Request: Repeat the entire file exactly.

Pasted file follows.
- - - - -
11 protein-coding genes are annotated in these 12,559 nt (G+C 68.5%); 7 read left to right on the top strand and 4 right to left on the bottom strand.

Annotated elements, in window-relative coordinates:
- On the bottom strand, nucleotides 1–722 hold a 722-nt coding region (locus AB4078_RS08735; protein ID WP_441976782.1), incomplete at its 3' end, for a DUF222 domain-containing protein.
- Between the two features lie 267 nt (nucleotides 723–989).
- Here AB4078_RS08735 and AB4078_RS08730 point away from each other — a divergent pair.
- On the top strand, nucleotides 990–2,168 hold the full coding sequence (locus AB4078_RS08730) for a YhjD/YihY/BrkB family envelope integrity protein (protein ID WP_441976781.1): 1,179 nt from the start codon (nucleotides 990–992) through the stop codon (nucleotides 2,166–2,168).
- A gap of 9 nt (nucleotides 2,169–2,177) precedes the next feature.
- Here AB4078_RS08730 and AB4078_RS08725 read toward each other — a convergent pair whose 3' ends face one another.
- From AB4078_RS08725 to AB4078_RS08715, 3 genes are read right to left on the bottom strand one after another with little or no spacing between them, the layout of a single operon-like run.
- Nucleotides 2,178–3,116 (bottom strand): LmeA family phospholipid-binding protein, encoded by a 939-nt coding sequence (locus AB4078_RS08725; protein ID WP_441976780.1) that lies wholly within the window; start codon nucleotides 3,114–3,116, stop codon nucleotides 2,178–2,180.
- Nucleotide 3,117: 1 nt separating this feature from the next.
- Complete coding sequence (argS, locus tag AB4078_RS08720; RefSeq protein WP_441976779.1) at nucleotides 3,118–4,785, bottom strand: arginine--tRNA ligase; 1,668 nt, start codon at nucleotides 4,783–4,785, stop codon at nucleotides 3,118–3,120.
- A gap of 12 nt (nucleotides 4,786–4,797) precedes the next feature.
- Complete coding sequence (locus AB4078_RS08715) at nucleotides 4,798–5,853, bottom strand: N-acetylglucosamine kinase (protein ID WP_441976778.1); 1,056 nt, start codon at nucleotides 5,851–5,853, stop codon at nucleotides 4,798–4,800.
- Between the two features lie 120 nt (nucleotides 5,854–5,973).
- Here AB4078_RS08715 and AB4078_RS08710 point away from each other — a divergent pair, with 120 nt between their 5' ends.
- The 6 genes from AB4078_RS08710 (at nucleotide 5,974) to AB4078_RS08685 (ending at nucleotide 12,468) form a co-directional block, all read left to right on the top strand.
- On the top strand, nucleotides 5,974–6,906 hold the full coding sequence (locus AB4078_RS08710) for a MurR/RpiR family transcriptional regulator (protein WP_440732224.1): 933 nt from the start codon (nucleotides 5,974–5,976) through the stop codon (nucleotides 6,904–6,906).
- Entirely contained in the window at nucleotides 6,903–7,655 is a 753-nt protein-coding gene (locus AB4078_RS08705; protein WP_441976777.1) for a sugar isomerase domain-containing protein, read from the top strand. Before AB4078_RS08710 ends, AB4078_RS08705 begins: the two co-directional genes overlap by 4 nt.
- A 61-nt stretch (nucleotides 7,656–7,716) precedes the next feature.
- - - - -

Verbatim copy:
11 protein-coding genes are annotated in these 12,559 nt (G+C 68.5%); 7 read left to right on the top strand and 4 right to left on the bottom strand.

Annotated elements, in window-relative coordinates:
- On the bottom strand, nucleotides 1–722 hold a 722-nt coding region (locus AB4078_RS08735; protein ID WP_441976782.1), incomplete at its 3' end, for a DUF222 domain-containing protein.
- Between the two features lie 267 nt (nucleotides 723–989).
- Here AB4078_RS08735 and AB4078_RS08730 point away from each other — a divergent pair.
- On the top strand, nucleotides 990–2,168 hold the full coding sequence (locus AB4078_RS08730) for a YhjD/YihY/BrkB family envelope integrity protein (protein ID WP_441976781.1): 1,179 nt from the start codon (nucleotides 990–992) through the stop codon (nucleotides 2,166–2,168).
- A gap of 9 nt (nucleotides 2,169–2,177) precedes the next feature.
- Here AB4078_RS08730 and AB4078_RS08725 read toward each other — a convergent pair whose 3' ends face one another.
- From AB4078_RS08725 to AB4078_RS08715, 3 genes are read right to left on the bottom strand one after another with little or no spacing between them, the layout of a single operon-like run.
- Nucleotides 2,178–3,116 (bottom strand): LmeA family phospholipid-binding protein, encoded by a 939-nt coding sequence (locus AB4078_RS08725; protein ID WP_441976780.1) that lies wholly within the window; start codon nucleotides 3,114–3,116, stop codon nucleotides 2,178–2,180.
- Nucleotide 3,117: 1 nt separating this feature from the next.
- Complete coding sequence (argS, locus tag AB4078_RS08720; RefSeq protein WP_441976779.1) at nucleotides 3,118–4,785, bottom strand: arginine--tRNA ligase; 1,668 nt, start codon at nucleotides 4,783–4,785, stop codon at nucleotides 3,118–3,120.
- A gap of 12 nt (nucleotides 4,786–4,797) precedes the next feature.
- Complete coding sequence (locus AB4078_RS08715) at nucleotides 4,798–5,853, bottom strand: N-acetylglucosamine kinase (protein ID WP_441976778.1); 1,056 nt, start codon at nucleotides 5,851–5,853, stop codon at nucleotides 4,798–4,800.
- Between the two features lie 120 nt (nucleotides 5,854–5,973).
- Here AB4078_RS08715 and AB4078_RS08710 point away from each other — a divergent pair, with 120 nt between their 5' ends.
- The 6 genes from AB4078_RS08710 (at nucleotide 5,974) to AB4078_RS08685 (ending at nucleotide 12,468) form a co-directional block, all read left to right on the top strand.
- On the top strand, nucleotides 5,974–6,906 hold the full coding sequence (locus AB4078_RS08710) for a MurR/RpiR family transcriptional regulator (protein WP_440732224.1): 933 nt from the start codon (nucleotides 5,974–5,976) through the stop codon (nucleotides 6,904–6,906).
- Entirely contained in the window at nucleotides 6,903–7,655 is a 753-nt protein-coding gene (locus AB4078_RS08705; protein WP_441976777.1) for a sugar isomerase domain-containing protein, read from the top strand. Before AB4078_RS08710 ends, AB4078_RS08705 begins: the two co-directional genes overlap by 4 nt.
- A 61-nt stretch (nucleotides 7,656–7,716) precedes the next feature.